The ad industry has lots of books on brand strategy, creativity, web marketing, direct marketing and so on. But little has been written about Account Management. This isn't good. If there's one department that could use the advice, it's this one, because the role of an account person is subjective and differs greatly from agency to agency, and from account to account.
But I don't think understanding how to be a great account person requires an entire book. This is a role of quick thinking, adaptability and leadership... as long as a few basic principles are embraced, one can perform beautifully. So, for collective thought and debate, below are eight things that junior and mid level account folks should embrace--in my eyes. After 10 years, and a collection of different agencies, I feel the below points make the difference between good and great.
So to all the aspiring account folks out there, please consider the following...
1. HELMUT KRONE. Heard of him? If not, you should look him up. If you don't have the desire to look him up, you should get into another department. A great account person needs to crave the creative process and understand it. Buy a book on design (here), understand what makes great writing and have a brain that's full of brilliant advertising while also being able to cite where it came from. It's impossible to recognize great work if you don't have points of reference.
2. GET THE BEST WORK OUT OF THE AGENCY. Hopefully you're surrounded by good talent. If so, rest assured, they have great ideas running through their veins constantly, and you need to pull them out. Quite simply, the account person gets the best work out of the agency, and this goes way beyond creative. Is the media plan innovative? Does the PR team have enough room to take risks? Does the web team have enough time to finish the comps or should the meeting be canceled (which is fine to do, by the way--JWT/NY's Hildie Newman was a champion of this when I worked with her. If the agency isn't ready for the meeting, move it).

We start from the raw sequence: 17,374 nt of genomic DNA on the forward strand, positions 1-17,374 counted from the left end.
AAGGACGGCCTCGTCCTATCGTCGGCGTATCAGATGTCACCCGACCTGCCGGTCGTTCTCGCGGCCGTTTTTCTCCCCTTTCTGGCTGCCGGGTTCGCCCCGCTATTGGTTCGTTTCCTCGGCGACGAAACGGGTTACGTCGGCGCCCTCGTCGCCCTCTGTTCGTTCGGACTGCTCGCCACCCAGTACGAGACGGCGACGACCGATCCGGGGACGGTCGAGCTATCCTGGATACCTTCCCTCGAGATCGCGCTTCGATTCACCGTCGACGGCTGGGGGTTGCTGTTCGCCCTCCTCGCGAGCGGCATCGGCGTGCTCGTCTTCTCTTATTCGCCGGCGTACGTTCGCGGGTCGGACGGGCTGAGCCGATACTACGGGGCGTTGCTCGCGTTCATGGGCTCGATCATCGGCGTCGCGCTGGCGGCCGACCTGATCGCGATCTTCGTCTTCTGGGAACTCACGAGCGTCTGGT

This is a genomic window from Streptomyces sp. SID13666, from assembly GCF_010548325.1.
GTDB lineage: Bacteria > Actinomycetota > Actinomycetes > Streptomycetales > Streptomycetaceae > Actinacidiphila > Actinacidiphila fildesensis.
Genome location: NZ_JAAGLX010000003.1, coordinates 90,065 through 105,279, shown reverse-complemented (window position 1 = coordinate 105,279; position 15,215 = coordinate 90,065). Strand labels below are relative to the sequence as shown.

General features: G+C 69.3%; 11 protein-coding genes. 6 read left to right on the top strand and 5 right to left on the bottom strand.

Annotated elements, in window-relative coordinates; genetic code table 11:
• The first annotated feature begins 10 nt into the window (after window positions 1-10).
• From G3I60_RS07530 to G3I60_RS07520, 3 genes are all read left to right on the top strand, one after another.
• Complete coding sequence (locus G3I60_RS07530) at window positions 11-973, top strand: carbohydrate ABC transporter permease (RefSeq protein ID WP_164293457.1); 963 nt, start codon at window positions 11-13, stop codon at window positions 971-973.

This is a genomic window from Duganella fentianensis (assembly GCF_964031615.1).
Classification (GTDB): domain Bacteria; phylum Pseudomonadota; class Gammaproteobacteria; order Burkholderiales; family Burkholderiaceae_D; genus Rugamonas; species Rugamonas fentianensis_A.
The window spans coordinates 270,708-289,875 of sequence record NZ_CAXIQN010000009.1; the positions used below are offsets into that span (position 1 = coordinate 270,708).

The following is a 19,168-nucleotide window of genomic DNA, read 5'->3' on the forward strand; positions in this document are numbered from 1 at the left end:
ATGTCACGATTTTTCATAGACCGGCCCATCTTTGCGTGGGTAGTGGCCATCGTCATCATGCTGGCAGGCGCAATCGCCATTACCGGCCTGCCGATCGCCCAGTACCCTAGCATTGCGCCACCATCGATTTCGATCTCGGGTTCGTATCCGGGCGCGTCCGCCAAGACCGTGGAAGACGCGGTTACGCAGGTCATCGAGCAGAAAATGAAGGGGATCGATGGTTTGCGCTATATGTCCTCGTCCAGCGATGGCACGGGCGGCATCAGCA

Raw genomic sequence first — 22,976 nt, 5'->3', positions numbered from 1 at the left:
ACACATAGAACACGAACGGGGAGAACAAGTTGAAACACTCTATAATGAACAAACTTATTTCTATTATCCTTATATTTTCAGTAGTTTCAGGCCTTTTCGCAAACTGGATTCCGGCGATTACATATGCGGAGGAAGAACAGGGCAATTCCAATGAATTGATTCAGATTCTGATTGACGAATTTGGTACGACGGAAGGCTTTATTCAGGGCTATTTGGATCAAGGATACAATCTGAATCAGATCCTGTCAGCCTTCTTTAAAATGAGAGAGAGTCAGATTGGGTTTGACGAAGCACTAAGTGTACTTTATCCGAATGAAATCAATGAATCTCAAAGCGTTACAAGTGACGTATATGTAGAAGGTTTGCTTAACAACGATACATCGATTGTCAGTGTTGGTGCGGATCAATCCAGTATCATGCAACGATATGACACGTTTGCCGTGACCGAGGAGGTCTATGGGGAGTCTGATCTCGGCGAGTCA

3. YOU'RE THE CMO. It's been said that "the account person is the voice of the client at the agency." No. They ARE the client. Seriously imagine that. Imagine consumers and the sales team calling you about their dislike of that headline...Can you defend it? Imagine walking the CFO through the production budget... do you understand it? Imagine having to defend the media selections to the CEO...why are we using podcasts? The crew at Dailey & Associates is great in this area and Torch's Jennifer Doud is the best I know at it.
4. GET OFF YOUR A**. Nothing replaces face-to-face leadership. If you work in an integrated agency the best way to relay intricate client feedback to the web guy, the PR girl, the Account Director and the media planner is to go around and tell them in a way that directly applies to their contribution.
5. DON'T SAY "THANK YOU" SO MUCH. Writers aren't doing YOU a favor when they revise copy. You are both on the same team, solving a problem together. Saying "thank you" after leading someone is often condescending and infers that they are all doing the work while you are going to walk off and do nothing. Which isn't the case (see #6). Find another way to end a conversation other than a pedestrian "thanks."
6. OUTWORK EVERYONE ELSE. For the great account person, work is never done. Some department is in need of love, so go find it when you have down time. After that, mine the world for new thinking. It's amazing how many great ideas can come from the account team when they actually have time to think. Also, never leave your team. If the media dept. is still working on tomorrow's presentation as you're heading out the door at night, offer aid. Always lead. Byron Oshiro, an account leader at Wieden+Kennedy, is typically last to leave every night.
7. CHILL. Deutsch's Jeff White is a master at this. Nothing rattles the guy. A great account person never loses their cool. And there's nothing more annoying than a nervous and stressed account person. In advertising, things have a way of working out in the long run, and great account people know this.
8. PRESENT CREATIVELY. Step outside of Microsoft Word and learn InDesign. Give a presentation with only imagery. Mix it up. You'll be surprised the response you receive.
That's it. Anyone have more?